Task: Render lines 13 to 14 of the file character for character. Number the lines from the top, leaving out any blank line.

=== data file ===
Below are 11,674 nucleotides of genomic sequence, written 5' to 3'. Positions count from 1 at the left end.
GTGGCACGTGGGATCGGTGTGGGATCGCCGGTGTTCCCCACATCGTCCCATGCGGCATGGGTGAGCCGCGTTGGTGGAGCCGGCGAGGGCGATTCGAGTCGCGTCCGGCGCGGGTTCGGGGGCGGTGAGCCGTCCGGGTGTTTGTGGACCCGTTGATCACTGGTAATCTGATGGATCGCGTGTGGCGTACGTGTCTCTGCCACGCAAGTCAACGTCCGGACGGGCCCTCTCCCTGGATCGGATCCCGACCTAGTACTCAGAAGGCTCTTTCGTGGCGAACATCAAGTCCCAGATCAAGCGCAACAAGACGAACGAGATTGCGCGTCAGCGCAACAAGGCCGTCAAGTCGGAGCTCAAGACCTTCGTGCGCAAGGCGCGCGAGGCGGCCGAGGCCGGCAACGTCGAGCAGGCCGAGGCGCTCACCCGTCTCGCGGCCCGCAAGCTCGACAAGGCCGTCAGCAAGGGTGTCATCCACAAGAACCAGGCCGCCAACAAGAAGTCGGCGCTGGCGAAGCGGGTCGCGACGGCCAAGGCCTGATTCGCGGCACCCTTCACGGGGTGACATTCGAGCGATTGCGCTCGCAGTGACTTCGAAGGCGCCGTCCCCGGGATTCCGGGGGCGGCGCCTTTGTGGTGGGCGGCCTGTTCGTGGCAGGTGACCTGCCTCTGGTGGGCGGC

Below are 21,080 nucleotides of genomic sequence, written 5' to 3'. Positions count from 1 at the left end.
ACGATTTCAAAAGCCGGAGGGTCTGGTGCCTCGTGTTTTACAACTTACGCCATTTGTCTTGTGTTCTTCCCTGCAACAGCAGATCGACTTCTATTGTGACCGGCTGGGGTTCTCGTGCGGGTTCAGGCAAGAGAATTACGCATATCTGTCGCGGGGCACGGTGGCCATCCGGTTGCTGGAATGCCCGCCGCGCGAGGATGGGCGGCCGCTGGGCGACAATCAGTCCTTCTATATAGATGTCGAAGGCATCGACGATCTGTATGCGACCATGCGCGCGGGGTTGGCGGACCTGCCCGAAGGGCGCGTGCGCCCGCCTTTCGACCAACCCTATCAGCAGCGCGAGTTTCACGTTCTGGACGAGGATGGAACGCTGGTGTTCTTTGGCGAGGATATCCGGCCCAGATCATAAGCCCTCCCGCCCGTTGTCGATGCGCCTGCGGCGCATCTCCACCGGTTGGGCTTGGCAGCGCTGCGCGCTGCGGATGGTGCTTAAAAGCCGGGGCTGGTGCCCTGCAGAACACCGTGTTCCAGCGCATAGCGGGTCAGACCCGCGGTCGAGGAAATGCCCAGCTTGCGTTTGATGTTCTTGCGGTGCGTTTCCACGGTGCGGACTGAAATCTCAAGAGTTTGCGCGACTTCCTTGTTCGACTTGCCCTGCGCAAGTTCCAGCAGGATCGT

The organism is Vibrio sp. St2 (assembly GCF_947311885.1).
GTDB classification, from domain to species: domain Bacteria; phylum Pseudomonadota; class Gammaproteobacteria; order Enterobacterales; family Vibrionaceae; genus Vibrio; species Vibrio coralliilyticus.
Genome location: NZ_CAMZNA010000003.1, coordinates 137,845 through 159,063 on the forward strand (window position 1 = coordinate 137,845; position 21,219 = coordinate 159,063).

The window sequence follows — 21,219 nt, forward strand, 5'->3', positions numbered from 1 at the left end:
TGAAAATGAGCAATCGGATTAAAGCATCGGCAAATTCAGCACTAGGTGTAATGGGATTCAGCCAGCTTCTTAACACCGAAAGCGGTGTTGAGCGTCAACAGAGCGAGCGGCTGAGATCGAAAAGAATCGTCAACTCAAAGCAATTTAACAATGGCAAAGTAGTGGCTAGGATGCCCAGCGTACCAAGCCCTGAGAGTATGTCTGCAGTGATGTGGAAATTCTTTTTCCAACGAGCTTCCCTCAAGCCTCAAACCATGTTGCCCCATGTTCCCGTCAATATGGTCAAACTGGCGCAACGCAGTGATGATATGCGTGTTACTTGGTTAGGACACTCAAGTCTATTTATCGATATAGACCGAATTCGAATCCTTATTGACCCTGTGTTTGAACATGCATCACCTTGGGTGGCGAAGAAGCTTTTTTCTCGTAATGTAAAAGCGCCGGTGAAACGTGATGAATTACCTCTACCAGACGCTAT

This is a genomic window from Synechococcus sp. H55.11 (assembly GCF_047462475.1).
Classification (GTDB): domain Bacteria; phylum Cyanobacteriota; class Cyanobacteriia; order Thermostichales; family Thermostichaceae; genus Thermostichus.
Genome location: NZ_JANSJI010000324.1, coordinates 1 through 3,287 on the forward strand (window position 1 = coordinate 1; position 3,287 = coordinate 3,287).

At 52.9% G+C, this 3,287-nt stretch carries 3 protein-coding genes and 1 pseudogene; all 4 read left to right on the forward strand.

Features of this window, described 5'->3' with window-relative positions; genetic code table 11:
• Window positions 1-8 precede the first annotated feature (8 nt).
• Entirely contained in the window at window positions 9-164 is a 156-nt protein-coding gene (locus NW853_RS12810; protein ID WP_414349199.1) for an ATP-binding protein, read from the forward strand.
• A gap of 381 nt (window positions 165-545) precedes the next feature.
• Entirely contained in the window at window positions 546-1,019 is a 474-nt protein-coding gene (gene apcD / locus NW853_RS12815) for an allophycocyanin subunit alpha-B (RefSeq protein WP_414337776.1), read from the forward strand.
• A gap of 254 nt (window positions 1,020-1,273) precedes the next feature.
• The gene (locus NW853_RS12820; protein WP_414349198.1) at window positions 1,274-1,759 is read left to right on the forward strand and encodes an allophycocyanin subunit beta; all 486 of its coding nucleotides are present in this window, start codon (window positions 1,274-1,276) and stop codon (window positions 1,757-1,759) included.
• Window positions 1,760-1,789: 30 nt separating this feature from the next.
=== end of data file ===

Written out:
At 52.9% G+C, this 3,287-nt stretch carries 3 protein-coding genes and 1 pseudogene; all 4 read left to right on the forward strand.

Features of this window, described 5'->3' with window-relative positions; genetic code table 11: